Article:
Reichert: "Juice' in Congress comes with time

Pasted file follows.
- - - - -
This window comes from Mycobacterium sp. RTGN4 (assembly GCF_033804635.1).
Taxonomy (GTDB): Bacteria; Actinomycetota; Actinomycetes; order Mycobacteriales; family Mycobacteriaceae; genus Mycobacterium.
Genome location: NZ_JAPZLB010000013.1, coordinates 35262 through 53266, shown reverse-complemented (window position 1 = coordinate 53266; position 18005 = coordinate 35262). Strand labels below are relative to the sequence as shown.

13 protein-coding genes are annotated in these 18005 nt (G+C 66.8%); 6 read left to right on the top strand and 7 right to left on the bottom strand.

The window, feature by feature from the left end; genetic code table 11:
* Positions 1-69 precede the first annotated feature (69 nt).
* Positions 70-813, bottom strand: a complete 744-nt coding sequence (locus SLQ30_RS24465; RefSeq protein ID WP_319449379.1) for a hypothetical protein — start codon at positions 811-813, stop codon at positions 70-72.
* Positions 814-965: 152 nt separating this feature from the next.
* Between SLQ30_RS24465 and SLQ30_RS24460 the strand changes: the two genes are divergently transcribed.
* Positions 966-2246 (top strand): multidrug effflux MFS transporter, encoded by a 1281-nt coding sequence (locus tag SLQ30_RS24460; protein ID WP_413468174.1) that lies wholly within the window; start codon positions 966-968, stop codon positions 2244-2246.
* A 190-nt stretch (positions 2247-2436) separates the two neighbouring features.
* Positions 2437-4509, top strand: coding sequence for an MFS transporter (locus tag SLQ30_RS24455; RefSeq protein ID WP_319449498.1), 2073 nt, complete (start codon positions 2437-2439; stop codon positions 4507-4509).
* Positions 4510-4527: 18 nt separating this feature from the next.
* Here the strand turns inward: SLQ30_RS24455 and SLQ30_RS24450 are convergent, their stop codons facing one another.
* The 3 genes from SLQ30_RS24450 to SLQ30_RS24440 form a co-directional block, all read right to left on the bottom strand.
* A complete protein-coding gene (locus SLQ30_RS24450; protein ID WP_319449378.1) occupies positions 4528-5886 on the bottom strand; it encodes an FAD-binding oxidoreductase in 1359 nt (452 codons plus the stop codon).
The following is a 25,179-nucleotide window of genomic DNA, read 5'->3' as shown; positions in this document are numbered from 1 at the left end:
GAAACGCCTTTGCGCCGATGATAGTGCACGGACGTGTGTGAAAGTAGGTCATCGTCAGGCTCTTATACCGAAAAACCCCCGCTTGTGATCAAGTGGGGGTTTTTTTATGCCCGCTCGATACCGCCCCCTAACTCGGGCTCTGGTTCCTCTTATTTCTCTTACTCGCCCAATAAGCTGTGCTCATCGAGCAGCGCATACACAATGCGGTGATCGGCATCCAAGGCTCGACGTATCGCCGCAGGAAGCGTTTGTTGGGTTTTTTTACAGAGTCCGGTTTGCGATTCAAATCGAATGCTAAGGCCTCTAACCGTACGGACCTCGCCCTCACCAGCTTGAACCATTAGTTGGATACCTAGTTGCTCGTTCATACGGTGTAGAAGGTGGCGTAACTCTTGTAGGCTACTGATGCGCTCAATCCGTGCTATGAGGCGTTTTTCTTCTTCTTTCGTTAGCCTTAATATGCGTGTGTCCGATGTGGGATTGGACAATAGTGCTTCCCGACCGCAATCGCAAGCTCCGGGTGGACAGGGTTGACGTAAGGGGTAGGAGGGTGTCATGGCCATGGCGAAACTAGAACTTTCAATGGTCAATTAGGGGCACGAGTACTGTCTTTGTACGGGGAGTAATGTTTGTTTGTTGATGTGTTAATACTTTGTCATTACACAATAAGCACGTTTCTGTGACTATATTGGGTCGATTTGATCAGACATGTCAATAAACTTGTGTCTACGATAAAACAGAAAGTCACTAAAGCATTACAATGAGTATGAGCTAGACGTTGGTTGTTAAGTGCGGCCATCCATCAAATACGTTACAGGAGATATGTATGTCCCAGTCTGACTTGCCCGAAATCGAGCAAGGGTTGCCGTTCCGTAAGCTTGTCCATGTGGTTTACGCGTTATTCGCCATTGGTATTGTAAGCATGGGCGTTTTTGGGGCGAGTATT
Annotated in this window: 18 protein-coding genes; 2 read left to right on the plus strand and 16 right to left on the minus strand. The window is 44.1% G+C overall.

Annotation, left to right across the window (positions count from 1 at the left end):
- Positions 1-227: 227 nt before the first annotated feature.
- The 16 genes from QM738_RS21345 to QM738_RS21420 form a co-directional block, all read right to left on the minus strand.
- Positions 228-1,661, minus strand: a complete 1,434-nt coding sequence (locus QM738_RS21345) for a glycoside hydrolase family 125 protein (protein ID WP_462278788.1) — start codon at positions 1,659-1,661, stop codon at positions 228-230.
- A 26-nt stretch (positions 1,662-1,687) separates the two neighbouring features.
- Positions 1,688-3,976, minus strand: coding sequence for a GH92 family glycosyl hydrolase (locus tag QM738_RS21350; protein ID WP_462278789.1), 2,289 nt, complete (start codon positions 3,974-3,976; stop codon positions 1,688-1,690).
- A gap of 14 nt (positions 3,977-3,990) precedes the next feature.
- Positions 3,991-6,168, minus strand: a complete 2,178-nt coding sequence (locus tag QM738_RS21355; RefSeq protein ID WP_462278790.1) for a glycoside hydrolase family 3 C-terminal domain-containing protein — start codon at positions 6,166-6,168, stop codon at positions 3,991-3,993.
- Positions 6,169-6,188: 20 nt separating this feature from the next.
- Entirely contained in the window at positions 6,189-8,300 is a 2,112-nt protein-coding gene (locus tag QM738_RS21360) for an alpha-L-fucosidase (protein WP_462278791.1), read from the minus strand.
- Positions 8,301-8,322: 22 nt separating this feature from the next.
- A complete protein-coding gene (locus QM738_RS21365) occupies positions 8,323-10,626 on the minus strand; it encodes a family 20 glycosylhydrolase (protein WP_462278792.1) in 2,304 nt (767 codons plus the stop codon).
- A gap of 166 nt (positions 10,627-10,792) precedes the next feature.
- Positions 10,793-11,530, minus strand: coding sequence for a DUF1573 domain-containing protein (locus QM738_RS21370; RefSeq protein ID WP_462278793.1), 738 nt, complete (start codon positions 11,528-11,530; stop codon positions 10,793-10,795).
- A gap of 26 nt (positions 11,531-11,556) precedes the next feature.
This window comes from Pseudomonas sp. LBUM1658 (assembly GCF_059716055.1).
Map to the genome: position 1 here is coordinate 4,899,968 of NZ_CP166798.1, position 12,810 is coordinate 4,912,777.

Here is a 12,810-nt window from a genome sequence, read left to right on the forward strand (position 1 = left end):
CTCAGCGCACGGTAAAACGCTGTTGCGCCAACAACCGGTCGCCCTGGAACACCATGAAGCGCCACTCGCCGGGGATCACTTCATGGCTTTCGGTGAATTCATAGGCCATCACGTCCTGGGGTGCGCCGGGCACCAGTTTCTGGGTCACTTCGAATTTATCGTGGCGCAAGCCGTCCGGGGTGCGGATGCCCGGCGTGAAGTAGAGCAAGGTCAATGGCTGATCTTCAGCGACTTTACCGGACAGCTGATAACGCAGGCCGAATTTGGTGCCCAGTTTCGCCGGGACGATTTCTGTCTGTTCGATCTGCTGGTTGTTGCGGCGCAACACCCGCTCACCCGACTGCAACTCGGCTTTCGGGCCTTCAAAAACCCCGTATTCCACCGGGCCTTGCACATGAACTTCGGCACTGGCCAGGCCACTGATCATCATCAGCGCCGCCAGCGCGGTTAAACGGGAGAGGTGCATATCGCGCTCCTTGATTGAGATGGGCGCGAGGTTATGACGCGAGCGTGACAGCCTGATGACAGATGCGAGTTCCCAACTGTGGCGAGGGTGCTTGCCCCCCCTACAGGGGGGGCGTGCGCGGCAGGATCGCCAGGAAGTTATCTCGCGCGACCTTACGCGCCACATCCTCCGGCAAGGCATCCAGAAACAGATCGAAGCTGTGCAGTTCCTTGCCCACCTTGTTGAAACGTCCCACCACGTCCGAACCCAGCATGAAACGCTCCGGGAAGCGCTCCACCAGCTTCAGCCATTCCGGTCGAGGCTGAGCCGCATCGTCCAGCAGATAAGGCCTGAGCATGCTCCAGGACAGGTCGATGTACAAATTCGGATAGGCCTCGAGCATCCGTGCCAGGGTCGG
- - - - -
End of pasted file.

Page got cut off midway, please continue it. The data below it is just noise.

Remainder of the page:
By Pat Jenkins The Dispatch U.S. Rep. Dave Reichert isn't ready to restrict members of Congress like himself to the length of time they spend in office. Reichert, a congressman since 2005, is seeking re-election this fall in the 8th District, which sprawls through multiple counties and across the Cascades. And in response to an audience member's inquiry about his views on term limits during his speech to an Eatonville Chamber of Commerce meeting last Thursday, Reichert said the longer someone's in Congress, the better they are at the job. Proposed legislation introduced earlier this year in the House of Representatives calls for a constitutional amendment to limit members of Congress to 24 years in office. That would be 12 two-year terms for representatives and two terms for senators, whose terms last six years. Reichert didn't endorse or criticize the term-limits proposal, but did say, "One thing I've learned is that you have no juice" in congressional circles until after at least four years on the job. "That's just when you're getting started" at understanding the process and "making things happen,GÇ¥ he added. "I'm here because I want to serve." Now 63, Reichert was elected to Congress at the age of 54 after a 33-year career in law enforcement, including time as King County's sheriff. Reichert, a Republican, spent most of the rest of his time at Eatonville Community Center promoting bipartisanship and tax reform. He and Rep. Jim McDermott, a Democrat from Seattle, this month introduced House Resolution 4589, which they said would promote economic growth and raise revenue through updates of the federal tax code for foreign trade. Reichert said it would benefit the economy by helping businesses grow and create jobs, "meet the demands of the global business market head on and bring back cash trapped overseas by an outdated tax law." He said the legislation is an example of work in congressional committees that doesn't get full support immediately but "they're being discussedGÇ¥ by Democrats and Republicans. "America is about people having disagreements but working together,GÇ¥ he said. "Wherever you are, whatever you do, you must work with the people around you.GÇ¥ He noted that members of both parties are "coming togetherGÇ¥ in an effort to raise awareness of human trafficking. Reichert serves on the House Ways and Means Committee and the Trade and Human Resources subcommittees.


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